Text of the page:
- Recognize factors contributing to DR vessel location “inaccuracy.”
- Comprehend what a line of position (LOP) is.
- Understand steering error
- Define Leeway
- Describe Set and Drift.
- Explain Course Made Good and Speed Made Good.
- Establish an estimated position using DR and a single line of position.
- Resolve set and drift by comparing a DR position with a Fix.
- Determine course to steer to compensate for known set and drift.
Factors contributing to location inaccuracies
A navigator must always keep a running DR plot. As discussed in the lesson on Dead Reckoning a DR position should be updated and plotted at a minimum of hourly and at any speed or course change.
While every effort is made for accuracy, there are a number of factors that might contribute to inaccuracy of a DR position.
- Wind – The leeward motion of a vessel due to wind is known as leeway. A wind blowing from port with case the vessel to move to starboard of the intended track. The angular difference between a vessel’s course and the track due to the effect of wind is known as leeway angle.
- Steering Error – Failure to hold the desired course is steering error. The underlying cause of steering error might be deviation changes in the vessel’s steering compass, the impact of sea conditions on keeping a stable course, or inattention on the part of the helms-person.
- Current – As a vessel moves through the water, it moves “off course” in the direction of and at the speed of currents in the water. The direction of current flow is known as set. Speed of the current is drift.
Factors contributing to location inaccuracy may cancel each other out. For example leeway from a wind on the port side might be canceled out by current coming from starboard. Unfortunately, they can just as easily be cumulative with wind from port and current from port adding together to push you far right of your intended course.
Set and Drift
Changes in movement of a vessel’s intended course due to current are known as set and drift. Again, set is the direction of movement. This direction is marked on the chart using a 3 digit compass direction the current is moving toward. Always plot set using degrees true. Drift is the speed of movement. Another way to say it is; the distance traveled in nautical miles in one hour. When set and drift are known, an estimated position must be plotted with each DR position.
A DR plot is based solely on course, speed, time, and distance. When any other factors are introduced, the established position is referred to as an estimated position. More detailed information can be found in the Estimated Position lesson.
In practice, how set and drift are plotted depends on two things. First, are the set and drift unknown, or known before starting out? Second, if known, do you as the navigator want to plot the EP as an integral part of the DR plot, or to add the DR position after the DR location is plotted. Examples of each option are provided below.
Unknown set and drift
It goes without saying, if set and drift are unknown simply plot a normal DR position. When at some point in the future you establish a position fix, set and drift can be calculated. Assuming your fix is different than the DR position, simply draw a vector from the DR position to the Fix. The direction of the vector is your set. The length represents drift over “total time”. Make sure to convert drift to a one hour time span.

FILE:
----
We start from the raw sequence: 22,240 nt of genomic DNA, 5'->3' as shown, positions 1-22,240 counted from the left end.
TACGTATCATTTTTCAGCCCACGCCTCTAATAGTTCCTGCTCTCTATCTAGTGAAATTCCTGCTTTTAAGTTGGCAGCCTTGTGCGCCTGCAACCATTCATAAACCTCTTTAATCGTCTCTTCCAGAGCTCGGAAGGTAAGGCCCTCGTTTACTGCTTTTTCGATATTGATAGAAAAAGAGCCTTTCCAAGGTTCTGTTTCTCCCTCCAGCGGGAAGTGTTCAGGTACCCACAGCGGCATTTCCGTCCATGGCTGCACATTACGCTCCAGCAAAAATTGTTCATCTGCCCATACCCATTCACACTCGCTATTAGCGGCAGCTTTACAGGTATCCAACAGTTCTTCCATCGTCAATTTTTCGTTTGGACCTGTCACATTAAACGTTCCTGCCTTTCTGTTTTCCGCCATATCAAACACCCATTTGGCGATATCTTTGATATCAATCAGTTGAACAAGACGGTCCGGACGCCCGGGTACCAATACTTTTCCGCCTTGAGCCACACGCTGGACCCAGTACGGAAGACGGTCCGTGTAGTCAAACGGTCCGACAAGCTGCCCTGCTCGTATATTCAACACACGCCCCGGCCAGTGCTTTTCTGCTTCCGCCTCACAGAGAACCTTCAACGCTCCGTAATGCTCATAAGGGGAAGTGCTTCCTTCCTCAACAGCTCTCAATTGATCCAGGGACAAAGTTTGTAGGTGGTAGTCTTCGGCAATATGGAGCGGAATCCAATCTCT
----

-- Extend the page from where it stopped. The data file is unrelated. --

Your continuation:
Known set and drift
While generally dead reckoning incorporates only course and speed into the plot, there is one major exception to this rule. When dealing with a known current, the set and drift may be built into the plot. The resulting DR position is in effect an estimated position, however, it typically not labeled separately.
In the illustration below, the scenario is the same as the previous one. The helm is steering a course of 090 at 5 kts. However, in this case the navigator knows there is a set of 323 @ .7 kts. The resulting course made good is 083. The speed over ground is 4.6 kts.
Unfortunately, it can be challenging to do a DR plot this way, especially if there are course and/or speed changes along the way. Essentially, the navigator has to do a separate plot using a plotting sheet to determine course made good and speed made good for each leg of the voyage before plotting the leg. Imagine a sailboat trying to sail to windward, making a tack every 30 minutes. Trying to calculate course made good and speed over ground for each leg would be a challenge at best, and a nightmare at worst. It is much easier to do a normal DR plot, and then apply known set and drift to the ending DR position.
Correcting for set and drift – determining course to steer
Back to our first example. The course made good will be substantially North of desired if set and drift are not compensated. Obviously, steering somewhat South of your desired course will put you on the proper course. The question is how much.
One-hour vector triangle
Use a one-hour vector triangle to calculate course to steer. A one-hour vector triangle may be completed directly on the chart or by using a separate plotting sheet as long as accurate directions and distances can be marked. A Maneuvering Board is used for this example.
Course to steer example
Assume the following
- Desired Course 090T
- Estimated Vessel Speed 5 knots
- Set 323T
- Drift .7 knots
Steps – refer to the illustration below
- Beginning at the vessel’s starting position (A) draw a vector representing the desired course, extending the line to point B, well past the distance to be travelled in one hour. Line AB represents the desired Track Made Good.
- From point A draw a vector the direction and length of the set and drift ending at point C
- Using point C as the center, strike an arc the distance traveled in one hour. The point the arc crosses line AB becomes point D
- The course to steer is the direction represented by line CD (096)
- The estimated Speed Made Good is the length of line AD (4.5 kts)